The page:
When the electricity goes out in your house, it’s comforting to know that you have backup from a standby generator that automatically kicks on restores power. Home generators are especially handy during Kansas winters and summers when temperatures are at their worst. For this reason, a lot of homeowners schedule generator installation in Wichita, Kansas.
When buying a generator, there are several things you need to consider, such as generator type, fuel type, noise level, performance, and safety. Perhaps the most important item to consider when scheduling generator installation services is the generator size. It is important to match the right size home generator with your house.
Below, we look at how do you calculate what size generator you need for whole house generator installation.
Why Generator Size MattersBefore we look at how to calculate generator size, you need to understand why generator size matters. Your home is filled with electrical panels, wiring, outlets, fixtures, appliances, and electronic devices.
In fact, the average household has ten appliances and more than ten electronic devices plugged into a wall at any given time. How much power do these appliances and electronic devices consume?
Appliance or Device
A good starting point for choosing the right model for generator installation is to add the running watts for the appliances or devices you think you’ll need during a blackout or brownout. The list above includes many of these items. Let’s assume that your household uses all of these items at the same time.
If so, your total running wattage would be 11,376 running watts. It would be nice if calculating your generator size were that simple…but it’s not. Let’s keep going.
Running Wattage, Starting Wattage, and Surge WattageMany of your electronic devices do not run continuously. Your refrigerator turns off once it reaches the desired internal temperature. The same thing happens with your HVAC. You only use your stove and television at certain times of the day.
It takes a certain amount of watts to power the appliance up. It takes a different amount of watts to keep it running. And your generator can only produce so many watts. So, you need to know the difference between the different types of wattage.
Running WattageRunning wattage is the watts needed to keep your appliances running or the amount of power your device needs over time.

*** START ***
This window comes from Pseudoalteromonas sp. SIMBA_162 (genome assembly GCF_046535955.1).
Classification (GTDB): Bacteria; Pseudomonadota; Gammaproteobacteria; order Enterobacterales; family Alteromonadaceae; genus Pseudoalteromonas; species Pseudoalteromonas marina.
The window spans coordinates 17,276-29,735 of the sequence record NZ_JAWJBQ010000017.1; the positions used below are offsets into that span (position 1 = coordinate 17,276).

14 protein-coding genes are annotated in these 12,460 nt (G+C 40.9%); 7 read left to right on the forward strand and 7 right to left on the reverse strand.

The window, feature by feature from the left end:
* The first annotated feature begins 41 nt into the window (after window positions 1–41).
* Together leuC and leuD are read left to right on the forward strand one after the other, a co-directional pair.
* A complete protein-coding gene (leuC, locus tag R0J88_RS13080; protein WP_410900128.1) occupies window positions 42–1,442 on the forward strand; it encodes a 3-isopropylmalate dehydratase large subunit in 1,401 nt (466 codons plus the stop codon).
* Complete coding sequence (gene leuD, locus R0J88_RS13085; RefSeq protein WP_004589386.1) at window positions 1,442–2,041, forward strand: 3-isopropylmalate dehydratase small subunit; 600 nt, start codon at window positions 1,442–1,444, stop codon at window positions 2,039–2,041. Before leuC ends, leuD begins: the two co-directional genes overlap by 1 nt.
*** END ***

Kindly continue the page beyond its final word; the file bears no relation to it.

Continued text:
Starting WattageStarting watts are extra watts needed for two to three seconds to start motor-driven products like a refrigerator or circular saw, this is the maximum wattage the generator can produce.
Surge WattageSurge wattage is the maximum power the home generator can handle. Sometimes starting wattage and surge wattage are interchangeable because an appliance can create a surge of power when it turns on.
Calculating Generator SizeNow that you understand the basics of wattage, it’s time to do a little math so that you can choose the right size home generator.
When shopping for a brand for home generator installation, you need to consider running, starting, and surge wattage.
It begins by taking an inventory of all the appliances and devices you want to use when the power goes out and adding up the starting and running wattage. From there, you need to find out how the full surge capacity of the generator. It may look like this:
Running wattage + starting wattage = total wattage.
Here’s a more specific example:
Refrigerator starting watts: 2200
Refrigerator running watts: 700
Total refrigerator wattage: 2900
If you run just the refrigerator during a power outage, you would need a generator that produces 700 watts of running power and 2200 watts of starting power for a total capacity (or surge power) of 2900 watts.
What Happens if My Generator Is Too Large or Too Small?There are two mistakes that homeowners make when choosing a whole house generator installation model.
The first mistake is to get a generator that meets the bare minimum power requirements to save a little money. The second mistake is overcompensating and buying a generator that produces more power than necessary.
Here’s the reason why you should avoid both mistakes.
What Happens if My Home Generator is Too Small?If your generator is too small, you can expect the following problems:
- The generator may overheat from working too hard.
- The generator will not produce enough power.
- You may experience brownouts throughout the house.
- Critical appliances or systems may fail.
What Happens if My Home Generator Is Too Large?If your generator is too large, you can expect the following problems:
- Too much power can damage the home’s electrical system.
- A generator that is too large is not efficient.
- You’ll pay too much for fuel and generator maintenance in Wichita.
Hire a Professional to Help You Choose the Right Size GeneratorAnother common mistake that homeowners make is attempting a DIY generator installation.
If you are using a portable home generator, there is no installation. DIY is not a big deal. However, if you are doing a standby generator installation, you may want to consider hiring a company that performs generator installation services in Wichita.
There are several reasons for this:
- You may need a permit to install the generator.
- A DIY may void your home warranty or generator manufacturer warranty.
- If the generator causes a fire, your homeowner’s insurance company may deny your claim.
- A licensed electrician can complete the job to manufacture specifications and meet local building codes.